[B][SIZE=5]Condo resale prices flattish in October: SRX[/SIZE][/B]

[B]But analysts do not think it is a sign that prices are recovering[/B]

By Lee Meixian

[email][email protected][/email]@LeeMeixianBT

12 Nov

RESALE prices of non-landed private homes stabilised in October, leading some in the industry to wonder if the total debt servicing ratio (TDSR) framework has exhausted its effectiveness in bringing prices down.

Resale prices rose a slight 0.4 per cent in October, compared to September. Prices in the city fringe and suburbs each climbed 0.6 per cent, while prices of city apartments fell 0.3 per cent, according to flash figures released by SRX on Tuesday.

Again, analysts cautioned against calling this a price recovery.

"There is no change in the market fundamentals...The cooling measures and TDSR framework are still in place and the government has mentioned that it would not remove these curbs any time soon," said SLP International executive director Nicholas Mak.

"Overall prices are expected to continue on a downward trend, but the rate of decline seems to be decelerating. Barring any changes in current housing policies, a rebound in prices is not expected to happen in the short term. We expect prices to continue to edge lower," said Wong Xian Yang, manager of research and consultancy at OrangeTee.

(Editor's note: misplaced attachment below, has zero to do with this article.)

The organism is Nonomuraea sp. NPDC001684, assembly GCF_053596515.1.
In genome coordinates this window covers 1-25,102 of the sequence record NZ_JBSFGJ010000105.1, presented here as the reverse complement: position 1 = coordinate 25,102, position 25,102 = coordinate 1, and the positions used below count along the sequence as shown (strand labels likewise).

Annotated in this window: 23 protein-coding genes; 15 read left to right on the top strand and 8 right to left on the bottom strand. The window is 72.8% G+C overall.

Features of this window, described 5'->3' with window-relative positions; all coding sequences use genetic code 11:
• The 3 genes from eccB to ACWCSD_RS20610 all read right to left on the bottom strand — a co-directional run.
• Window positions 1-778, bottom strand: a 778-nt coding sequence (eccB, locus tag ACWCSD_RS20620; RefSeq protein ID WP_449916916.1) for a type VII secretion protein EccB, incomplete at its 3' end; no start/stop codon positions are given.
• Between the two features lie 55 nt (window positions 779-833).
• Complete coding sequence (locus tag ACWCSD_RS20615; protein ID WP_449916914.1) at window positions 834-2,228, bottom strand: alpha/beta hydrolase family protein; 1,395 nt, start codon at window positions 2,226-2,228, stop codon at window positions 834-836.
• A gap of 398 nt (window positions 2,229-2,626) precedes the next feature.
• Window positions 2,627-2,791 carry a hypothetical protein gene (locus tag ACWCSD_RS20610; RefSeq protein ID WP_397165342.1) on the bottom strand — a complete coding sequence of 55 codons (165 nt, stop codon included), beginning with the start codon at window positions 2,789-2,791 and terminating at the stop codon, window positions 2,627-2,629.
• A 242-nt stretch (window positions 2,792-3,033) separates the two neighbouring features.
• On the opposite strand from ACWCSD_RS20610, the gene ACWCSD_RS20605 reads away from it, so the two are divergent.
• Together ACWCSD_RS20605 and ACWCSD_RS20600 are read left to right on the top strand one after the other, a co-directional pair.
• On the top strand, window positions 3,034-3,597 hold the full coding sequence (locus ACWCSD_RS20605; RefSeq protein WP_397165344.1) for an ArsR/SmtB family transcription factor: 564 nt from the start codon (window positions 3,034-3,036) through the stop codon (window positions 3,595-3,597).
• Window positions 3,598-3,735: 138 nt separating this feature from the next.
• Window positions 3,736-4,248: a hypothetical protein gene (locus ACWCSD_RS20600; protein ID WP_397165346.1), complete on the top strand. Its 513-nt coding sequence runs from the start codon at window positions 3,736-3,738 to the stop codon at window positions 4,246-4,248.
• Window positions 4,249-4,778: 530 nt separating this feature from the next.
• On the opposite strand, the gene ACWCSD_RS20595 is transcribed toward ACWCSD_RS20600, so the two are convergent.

Year-on-year, resale prices have dropped 4.5 per cent from October 2013, and 5.2 per cent since its recent peak in January 2014.

The latest flattish price movement came on the back of lower resale volume which slipped 2.2 per cent. About 451 units were resold in October, compared to 461 in September.

But R'ST Research director Ong Kah Seng is among those who disagrees that TDSR has lost its effectiveness.

"I think prices are flattish or slightly higher in October because buyers who have been waiting for prices to fall further finally decided to conclude the deals ahead of the festive season, which would have further dwindled their options. TDSR will still be effective in controlling prices from increasing and, I believe, will lead to some slide in prices after December," he said.

OrangeTee's Mr Wong concurred, saying: "I would say that the market has adjusted to TDSR, thus explaining the slower rate of decline. TDSR, together with other cooling measures, is still very effective in tempering demand in the market and keeping prices from moving up."

The overall median "transaction over X-value (T-O-X)" also remained negative in October. The median T-O-X measures whether people are paying above or below the property's estimated market value, so a negative indicator shows poor market sentiment. The median T-O-X has been negative since October last year.